A tactical organisation can be seen as an adhocracy designed to perform missions in uncertain, ambiguous and complex environments. Flexibility, adaptability, resilience, innovation, creativity and improvisation have all been identified as key skills for successful outcome of these missions. To learn skills associated with such abilities previous research has shown that knowledge acquired through experience plays an important role. It is therefore important that individuals, teams and organisations share and learn from experiences to improve their ability to cope with novel situations. In literature there is a lack of consistency in how these abilities are discussed, we therefore propose the FAIRIC model to help define and differentiate between the concepts. By unravelling some of the similarities and differences we create a common vocabulary to discuss knowledge gained from experience. This can help classify different experiences and provide a more systematic way of gathering knowledge on situational factors that influence the success of different actions and more unified interpretations that can assist design of knowledge representations to share mission experience over boundaries of time and space.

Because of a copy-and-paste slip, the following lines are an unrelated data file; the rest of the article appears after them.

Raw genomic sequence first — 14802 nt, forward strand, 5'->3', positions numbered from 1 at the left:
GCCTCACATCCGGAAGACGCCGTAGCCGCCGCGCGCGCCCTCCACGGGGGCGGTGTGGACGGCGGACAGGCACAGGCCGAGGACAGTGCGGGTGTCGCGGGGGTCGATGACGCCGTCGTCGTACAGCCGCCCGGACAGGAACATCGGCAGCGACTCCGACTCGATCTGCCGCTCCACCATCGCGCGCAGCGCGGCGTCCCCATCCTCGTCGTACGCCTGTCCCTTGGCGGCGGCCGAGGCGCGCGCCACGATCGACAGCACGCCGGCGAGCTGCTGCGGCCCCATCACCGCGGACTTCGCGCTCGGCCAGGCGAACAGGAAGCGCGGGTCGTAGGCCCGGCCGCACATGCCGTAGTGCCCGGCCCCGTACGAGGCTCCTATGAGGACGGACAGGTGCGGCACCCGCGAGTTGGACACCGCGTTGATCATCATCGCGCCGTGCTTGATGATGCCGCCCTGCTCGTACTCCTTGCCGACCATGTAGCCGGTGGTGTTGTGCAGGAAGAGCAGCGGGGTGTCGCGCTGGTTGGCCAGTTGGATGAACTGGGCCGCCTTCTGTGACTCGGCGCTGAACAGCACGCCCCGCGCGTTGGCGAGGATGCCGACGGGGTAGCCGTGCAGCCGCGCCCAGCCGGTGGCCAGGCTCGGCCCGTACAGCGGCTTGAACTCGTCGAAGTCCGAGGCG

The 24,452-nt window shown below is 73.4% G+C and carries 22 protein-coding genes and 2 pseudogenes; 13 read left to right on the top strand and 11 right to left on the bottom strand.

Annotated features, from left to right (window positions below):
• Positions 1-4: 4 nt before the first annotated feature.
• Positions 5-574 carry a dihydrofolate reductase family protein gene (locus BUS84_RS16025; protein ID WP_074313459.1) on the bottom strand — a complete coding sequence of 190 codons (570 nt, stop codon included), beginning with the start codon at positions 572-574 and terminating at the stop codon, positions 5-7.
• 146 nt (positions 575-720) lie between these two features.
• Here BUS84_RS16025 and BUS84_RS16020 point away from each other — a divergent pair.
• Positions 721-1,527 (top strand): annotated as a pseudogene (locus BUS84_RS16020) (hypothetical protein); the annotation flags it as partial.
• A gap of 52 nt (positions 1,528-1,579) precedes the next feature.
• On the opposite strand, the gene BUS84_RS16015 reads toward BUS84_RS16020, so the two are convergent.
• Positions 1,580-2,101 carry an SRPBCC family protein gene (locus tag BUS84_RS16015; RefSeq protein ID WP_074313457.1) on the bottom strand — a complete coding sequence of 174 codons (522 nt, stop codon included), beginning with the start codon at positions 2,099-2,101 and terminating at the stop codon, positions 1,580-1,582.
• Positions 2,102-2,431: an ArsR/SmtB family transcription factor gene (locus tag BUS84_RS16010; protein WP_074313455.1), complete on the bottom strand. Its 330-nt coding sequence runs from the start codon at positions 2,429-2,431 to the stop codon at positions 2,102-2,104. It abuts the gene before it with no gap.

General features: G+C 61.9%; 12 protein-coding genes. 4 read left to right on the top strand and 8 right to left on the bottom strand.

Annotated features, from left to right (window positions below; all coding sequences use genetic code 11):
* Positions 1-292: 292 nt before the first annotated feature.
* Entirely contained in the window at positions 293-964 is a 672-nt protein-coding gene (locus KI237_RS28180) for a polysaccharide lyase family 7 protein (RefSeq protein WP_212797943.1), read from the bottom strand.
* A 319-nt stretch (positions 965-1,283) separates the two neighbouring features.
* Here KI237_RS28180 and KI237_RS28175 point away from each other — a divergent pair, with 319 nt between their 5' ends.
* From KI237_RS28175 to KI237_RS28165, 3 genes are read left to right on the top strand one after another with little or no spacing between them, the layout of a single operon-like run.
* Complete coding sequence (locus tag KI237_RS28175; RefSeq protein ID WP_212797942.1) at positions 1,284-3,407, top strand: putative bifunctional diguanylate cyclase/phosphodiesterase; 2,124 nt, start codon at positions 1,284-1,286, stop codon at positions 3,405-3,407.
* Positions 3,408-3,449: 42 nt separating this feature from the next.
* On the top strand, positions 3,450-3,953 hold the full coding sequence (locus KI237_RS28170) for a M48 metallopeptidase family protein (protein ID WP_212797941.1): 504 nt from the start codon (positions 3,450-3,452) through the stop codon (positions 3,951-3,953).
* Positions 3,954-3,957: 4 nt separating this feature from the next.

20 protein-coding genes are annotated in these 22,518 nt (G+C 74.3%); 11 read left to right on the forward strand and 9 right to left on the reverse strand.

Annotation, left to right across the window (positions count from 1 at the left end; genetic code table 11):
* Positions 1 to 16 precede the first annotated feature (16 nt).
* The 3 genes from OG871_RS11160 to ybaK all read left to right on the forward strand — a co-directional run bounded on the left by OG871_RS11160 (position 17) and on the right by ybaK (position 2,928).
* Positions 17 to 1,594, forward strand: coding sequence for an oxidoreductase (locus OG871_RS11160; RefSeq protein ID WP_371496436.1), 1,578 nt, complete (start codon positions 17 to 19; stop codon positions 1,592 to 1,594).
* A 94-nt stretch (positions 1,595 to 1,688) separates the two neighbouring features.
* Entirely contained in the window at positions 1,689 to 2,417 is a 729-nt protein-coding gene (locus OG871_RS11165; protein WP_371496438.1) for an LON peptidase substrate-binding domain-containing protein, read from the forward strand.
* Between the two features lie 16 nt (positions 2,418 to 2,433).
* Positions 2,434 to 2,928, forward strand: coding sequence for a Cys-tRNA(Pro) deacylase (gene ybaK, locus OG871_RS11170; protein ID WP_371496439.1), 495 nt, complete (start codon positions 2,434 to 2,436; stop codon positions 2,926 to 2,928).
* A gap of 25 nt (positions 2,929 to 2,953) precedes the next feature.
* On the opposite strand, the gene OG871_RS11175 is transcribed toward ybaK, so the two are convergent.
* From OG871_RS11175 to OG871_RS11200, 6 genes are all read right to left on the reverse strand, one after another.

• 5.
    Granåsen, Magdalena
    et al.
    Division for Information- and Aeronautical Systems, Swedish Defense Research Agency, Linköping, Sweden.
    Andersson, Dennis
    Division for Information- and Aeronautical Systems, Swedish Defense Research Agency, Linköping, Sweden.
    Measuring team effectiveness in cyber-defense exercises: A cross-disciplinary case study2016In: Cognition, Technology & Work, ISSN 1435-5558, E-ISSN 1435-5566, Vol. 18, no 1, p. 121-143Article in journal (Refereed)
    Abstract [en]